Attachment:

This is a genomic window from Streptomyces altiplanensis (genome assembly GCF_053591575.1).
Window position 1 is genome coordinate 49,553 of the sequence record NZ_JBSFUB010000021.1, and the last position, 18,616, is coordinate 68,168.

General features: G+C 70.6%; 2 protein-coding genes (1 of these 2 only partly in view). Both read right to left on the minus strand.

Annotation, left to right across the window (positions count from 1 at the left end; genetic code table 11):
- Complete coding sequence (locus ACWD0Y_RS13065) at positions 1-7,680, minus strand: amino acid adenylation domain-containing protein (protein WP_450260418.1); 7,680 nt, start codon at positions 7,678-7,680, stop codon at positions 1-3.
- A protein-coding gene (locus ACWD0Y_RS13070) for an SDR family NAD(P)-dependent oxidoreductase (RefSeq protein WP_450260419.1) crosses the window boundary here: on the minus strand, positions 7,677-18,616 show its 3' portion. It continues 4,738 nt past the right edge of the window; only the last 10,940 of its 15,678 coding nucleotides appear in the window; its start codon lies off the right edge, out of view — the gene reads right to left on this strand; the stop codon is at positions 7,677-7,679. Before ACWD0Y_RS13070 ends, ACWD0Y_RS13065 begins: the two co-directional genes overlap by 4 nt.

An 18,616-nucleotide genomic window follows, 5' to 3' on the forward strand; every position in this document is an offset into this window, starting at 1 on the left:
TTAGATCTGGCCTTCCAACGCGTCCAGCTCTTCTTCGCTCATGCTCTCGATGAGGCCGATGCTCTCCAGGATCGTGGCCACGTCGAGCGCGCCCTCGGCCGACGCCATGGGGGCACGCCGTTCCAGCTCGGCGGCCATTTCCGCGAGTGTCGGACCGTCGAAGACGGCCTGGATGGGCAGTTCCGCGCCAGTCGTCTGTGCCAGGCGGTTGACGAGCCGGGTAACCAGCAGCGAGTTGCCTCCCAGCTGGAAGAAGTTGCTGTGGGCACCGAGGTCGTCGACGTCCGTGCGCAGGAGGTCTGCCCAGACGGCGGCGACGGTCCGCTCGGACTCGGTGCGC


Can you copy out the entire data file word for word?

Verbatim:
This is a genomic window from Streptomyces altiplanensis (genome assembly GCF_053591575.1).
Window position 1 is genome coordinate 49,553 of the sequence record NZ_JBSFUB010000021.1, and the last position, 18,616, is coordinate 68,168.

General features: G+C 70.6%; 2 protein-coding genes (1 of these 2 only partly in view). Both read right to left on the minus strand.

Annotation, left to right across the window (positions count from 1 at the left end; genetic code table 11):
- Complete coding sequence (locus ACWD0Y_RS13065) at positions 1-7,680, minus strand: amino acid adenylation domain-containing protein (protein WP_450260418.1); 7,680 nt, start codon at positions 7,678-7,680, stop codon at positions 1-3.
- A protein-coding gene (locus ACWD0Y_RS13070) for an SDR family NAD(P)-dependent oxidoreductase (RefSeq protein WP_450260419.1) crosses the window boundary here: on the minus strand, positions 7,677-18,616 show its 3' portion. It continues 4,738 nt past the right edge of the window; only the last 10,940 of its 15,678 coding nucleotides appear in the window; its start codon lies off the right edge, out of view — the gene reads right to left on this strand; the stop codon is at positions 7,677-7,679. Before ACWD0Y_RS13070 ends, ACWD0Y_RS13065 begins: the two co-directional genes overlap by 4 nt.

An 18,616-nucleotide genomic window follows, 5' to 3' on the forward strand; every position in this document is an offset into this window, starting at 1 on the left:
TTAGATCTGGCCTTCCAACGCGTCCAGCTCTTCTTCGCTCATGCTCTCGATGAGGCCGATGCTCTCCAGGATCGTGGCCACGTCGAGCGCGCCCTCGGCCGACGCCATGGGGGCACGCCGTTCCAGCTCGGCGGCCATTTCCGCGAGTGTCGGACCGTCGAAGACGGCCTGGATGGGCAGTTCCGCGCCAGTCGTCTGTGCCAGGCGGTTGACGAGCCGGGTAACCAGCAGCGAGTTGCCTCCCAGCTGGAAGAAGTTGCTGTGGGCACCGAGGTCGTCGACGTCCGTGCGCAGGAGGTCTGCCCAGACGGCGGCGACGGTCCGCTCGGACTCGGTGCGC